In May, the army, consisting of two thousand and six hundred men, advanced to Fort Prince George. Here Attakullakulla, having got intelligence of the force advancing against his nation, met Colonel Grant, and repeatedly entreated him, by his friendship and many good services to the English, to proceed no farther till he had once more used his influence with his nation to bring them to an accommodation. But Colonel Grant would not listen to his solicitations. He immediately began his march for the middle settlements. A party of ninety Indians and thirty woodmen painted like Indians marched in front of the army and scoured the wood. After them followed the light infantry and about fifty rangers, consisting of about two hundred men. By the vigilance and activity of these the colonel designed to secure the main body from annoyance and surprise. During three days he made forced marches that he might pass several dangerous defiles which might cost him dear should the enemy first get the possession and warmly dispute the passage. These he passed without annoyance. But the next day, finding suspicious grounds on all sides, orders were given that the army should prepare for action, and that the guards should advance slowly, doubling their circumspection.
As the army advanced in this cautious manner, about eight o'clock in the morning the enemy were discovered, by the advanced guard, nearly in the same ground where they attacked Colonel Montgomery the preceding year. Rushing down from the high grounds, they furiously attacked the advanced guard. These were supported, and the action became general. A party of the enemy driven from the low grounds immediately ascended the hills under which the whole line was obliged to pass. On the left was a river, from the opposite banks of which they received a heavy fire as they advanced. While the line faced and gave their whole charge to the Indians on the bank of the river, a party was ordered to ascend the hills and drive the enemy from the heights. No sooner were they dislodged from the heights than they returned with redoubled ardor to the charge in the low grounds. These it appeared their determination obstinately to dispute. The situation of the troops soon became critical and distressing. They had been greatly fatigued by forced marched in rainy weather. They were galled by the fire of the enemy, so compassed with woods that they could neither discern nor approach them but with the greatest difficulty and danger. When they were pressed they always kept at a distance, but, rallying, returned again with the same fierceness and resolution to the charge. No sooner were they driven from one place than they sprang up like furies in another. While the attention of the colonel was drawn to the enemy on the banks of the river, and employed in driving them from their lurking-places on that side, so furious an attack was made on his rear-guard that he was obliged to order a detachment back to its relief, to save his cattle, provision, and baggage. From nine to eleven o'clock did the enemy maintain the action. Everywhere the woods resounded with the roar of arms and the hideous shouts and yells of savages. At length the Cherokees gave way, but as they were pursued they kept up a scattering shot till two o'clock. They then wholly disappeared.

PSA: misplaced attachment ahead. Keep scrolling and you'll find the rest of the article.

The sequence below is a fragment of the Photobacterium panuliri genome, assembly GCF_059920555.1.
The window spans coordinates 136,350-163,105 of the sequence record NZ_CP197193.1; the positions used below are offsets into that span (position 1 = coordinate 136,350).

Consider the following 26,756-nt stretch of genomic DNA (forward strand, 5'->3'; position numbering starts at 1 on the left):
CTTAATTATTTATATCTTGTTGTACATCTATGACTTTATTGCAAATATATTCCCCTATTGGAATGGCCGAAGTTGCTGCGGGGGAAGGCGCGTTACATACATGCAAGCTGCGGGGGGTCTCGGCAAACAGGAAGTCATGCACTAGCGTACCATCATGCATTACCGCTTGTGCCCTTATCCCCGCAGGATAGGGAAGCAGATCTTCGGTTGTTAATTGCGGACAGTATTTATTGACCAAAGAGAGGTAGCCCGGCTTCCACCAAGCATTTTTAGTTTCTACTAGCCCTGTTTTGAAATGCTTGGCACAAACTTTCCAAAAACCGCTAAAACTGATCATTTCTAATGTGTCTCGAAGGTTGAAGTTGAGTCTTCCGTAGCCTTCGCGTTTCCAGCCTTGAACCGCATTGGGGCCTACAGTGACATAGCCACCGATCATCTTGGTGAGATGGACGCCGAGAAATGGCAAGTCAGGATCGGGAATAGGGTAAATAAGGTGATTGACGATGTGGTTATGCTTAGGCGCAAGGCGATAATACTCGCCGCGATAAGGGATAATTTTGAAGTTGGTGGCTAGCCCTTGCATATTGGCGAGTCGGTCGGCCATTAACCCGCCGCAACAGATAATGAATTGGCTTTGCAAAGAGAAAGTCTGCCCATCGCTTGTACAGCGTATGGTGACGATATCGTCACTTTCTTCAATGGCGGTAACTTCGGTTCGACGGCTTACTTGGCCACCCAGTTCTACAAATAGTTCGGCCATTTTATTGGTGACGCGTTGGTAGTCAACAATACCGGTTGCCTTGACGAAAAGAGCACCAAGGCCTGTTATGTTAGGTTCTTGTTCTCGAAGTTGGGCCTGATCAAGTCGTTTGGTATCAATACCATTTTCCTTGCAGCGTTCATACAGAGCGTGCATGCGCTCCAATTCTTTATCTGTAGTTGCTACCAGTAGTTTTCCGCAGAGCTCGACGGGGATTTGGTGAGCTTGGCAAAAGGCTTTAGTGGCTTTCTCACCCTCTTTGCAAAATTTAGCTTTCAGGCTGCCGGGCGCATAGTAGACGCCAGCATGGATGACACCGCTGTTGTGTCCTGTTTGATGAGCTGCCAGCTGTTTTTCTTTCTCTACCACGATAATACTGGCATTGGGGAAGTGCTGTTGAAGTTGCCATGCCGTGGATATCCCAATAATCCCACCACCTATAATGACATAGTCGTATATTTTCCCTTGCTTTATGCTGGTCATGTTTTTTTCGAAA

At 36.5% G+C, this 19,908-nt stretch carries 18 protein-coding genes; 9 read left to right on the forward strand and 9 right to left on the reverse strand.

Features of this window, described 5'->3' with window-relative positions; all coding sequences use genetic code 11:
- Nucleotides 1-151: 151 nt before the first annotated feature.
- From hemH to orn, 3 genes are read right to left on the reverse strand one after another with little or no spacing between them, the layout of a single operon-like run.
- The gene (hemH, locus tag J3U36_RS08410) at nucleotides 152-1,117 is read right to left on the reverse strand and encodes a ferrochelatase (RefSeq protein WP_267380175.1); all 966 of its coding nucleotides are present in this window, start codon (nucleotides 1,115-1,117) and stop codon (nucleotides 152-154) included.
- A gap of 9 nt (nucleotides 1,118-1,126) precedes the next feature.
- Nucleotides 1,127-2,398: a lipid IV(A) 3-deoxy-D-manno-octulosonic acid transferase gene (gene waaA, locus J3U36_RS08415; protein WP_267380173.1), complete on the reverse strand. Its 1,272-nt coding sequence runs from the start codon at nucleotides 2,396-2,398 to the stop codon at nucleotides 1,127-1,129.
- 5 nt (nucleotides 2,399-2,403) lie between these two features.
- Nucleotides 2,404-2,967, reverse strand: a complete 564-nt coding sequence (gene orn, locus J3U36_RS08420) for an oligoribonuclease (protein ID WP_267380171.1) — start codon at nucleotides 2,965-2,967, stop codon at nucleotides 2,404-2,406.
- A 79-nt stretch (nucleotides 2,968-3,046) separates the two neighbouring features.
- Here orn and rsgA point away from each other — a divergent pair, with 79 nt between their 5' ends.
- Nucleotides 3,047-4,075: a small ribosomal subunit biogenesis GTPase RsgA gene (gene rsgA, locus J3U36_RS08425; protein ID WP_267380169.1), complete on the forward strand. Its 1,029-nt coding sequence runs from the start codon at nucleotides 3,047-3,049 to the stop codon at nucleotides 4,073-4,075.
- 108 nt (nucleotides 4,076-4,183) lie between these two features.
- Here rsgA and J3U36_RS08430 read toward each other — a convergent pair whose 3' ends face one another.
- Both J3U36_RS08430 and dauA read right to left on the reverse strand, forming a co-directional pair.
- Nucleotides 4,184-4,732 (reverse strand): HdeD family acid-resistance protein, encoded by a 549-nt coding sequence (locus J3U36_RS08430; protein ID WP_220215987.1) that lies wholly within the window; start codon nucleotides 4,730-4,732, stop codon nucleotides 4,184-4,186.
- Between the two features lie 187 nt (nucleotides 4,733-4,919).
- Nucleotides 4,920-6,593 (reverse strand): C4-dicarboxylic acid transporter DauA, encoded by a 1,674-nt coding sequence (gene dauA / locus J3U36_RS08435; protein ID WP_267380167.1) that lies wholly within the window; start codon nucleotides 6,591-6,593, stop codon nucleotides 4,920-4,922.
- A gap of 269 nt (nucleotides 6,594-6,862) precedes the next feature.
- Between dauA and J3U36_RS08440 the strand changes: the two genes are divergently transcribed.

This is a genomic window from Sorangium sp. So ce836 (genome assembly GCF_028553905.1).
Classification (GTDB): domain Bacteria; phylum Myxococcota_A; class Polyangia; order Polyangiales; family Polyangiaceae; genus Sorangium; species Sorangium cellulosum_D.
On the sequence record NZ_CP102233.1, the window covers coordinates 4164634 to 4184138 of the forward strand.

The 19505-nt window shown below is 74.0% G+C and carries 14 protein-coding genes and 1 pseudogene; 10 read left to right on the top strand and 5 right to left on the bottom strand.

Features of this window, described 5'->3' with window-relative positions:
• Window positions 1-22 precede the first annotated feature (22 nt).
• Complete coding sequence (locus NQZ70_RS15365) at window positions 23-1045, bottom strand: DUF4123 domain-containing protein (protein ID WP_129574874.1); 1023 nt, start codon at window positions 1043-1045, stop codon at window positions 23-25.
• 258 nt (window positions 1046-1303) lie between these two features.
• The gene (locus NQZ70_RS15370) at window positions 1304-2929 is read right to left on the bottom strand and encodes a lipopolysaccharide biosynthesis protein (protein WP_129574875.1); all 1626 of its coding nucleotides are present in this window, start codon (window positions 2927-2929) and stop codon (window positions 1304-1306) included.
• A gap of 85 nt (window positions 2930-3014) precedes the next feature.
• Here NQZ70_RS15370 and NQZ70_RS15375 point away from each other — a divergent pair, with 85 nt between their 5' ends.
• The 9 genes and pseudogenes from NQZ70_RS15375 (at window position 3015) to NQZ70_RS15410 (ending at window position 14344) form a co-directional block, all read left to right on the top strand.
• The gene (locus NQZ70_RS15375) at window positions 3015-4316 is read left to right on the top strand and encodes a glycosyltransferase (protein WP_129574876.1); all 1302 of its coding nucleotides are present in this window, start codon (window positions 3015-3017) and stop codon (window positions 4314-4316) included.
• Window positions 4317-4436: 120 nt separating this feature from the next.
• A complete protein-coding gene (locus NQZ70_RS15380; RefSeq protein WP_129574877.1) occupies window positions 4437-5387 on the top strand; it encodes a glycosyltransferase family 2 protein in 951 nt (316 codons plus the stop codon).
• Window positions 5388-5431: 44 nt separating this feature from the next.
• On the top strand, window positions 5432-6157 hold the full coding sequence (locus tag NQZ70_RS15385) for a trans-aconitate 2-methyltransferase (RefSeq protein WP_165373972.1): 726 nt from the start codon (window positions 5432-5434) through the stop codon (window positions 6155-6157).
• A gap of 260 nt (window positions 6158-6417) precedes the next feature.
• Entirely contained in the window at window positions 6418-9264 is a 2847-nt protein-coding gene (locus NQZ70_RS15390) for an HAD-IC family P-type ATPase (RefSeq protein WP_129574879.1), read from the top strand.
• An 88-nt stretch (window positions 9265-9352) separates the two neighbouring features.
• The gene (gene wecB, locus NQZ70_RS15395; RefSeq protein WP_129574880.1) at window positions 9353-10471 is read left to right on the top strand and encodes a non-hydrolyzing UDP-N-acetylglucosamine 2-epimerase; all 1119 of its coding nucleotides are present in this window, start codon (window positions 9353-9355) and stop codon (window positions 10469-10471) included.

What loss the enemy sustained is not known, but that of Colonel Grant was about sixty men in killed and wounded. The army advanced as soon as possible, and about midnight arrived at Etchoe, a large Indian town. The next day it was reduced to ashes. There were fourteen other towns in the middle settlements, all which shared the same fate. The enemy's magazines, and their cornfields, amounting to not less than fourteen hundred acres, were utterly destroyed. The miserable inhabitants stood the silent spectators of the general destruction, and were obliged to retire, to starve in the thickets and mountains. Nearly the same barbarities were practiced towards them, by a civilized and Christian people, of which we so loudly complain when, in their manner of warfare, they are practiced against us. .
After nearly thirty days had been spent in works of destruction, the army returned to Fort Prince George. The various hardships it had endured in the wilderness, from watching, heat, thirst, danger, and fatigue, hardly admit of description. The feet and legs of many of the soldiers were so mangled, and their spirits so exhausted, that they were utterly incapacitated to proceed on their march. Colonel Grant determined, therefore, to encamp awhile at this post, both for the refreshment of his men and to get intelligence with respect to resolutions of the enemy.
Soon after his arrival, Attakullakulla and several other chieftains of his nation came to the camp and expressed their wishes for peace.
Articles were drawn and signed by both parties.
Peace was established, and both parties expressed their wishes that it might continue as long as the rivers should run, or the sun shine. The whole North American continent appeared now to be quieted.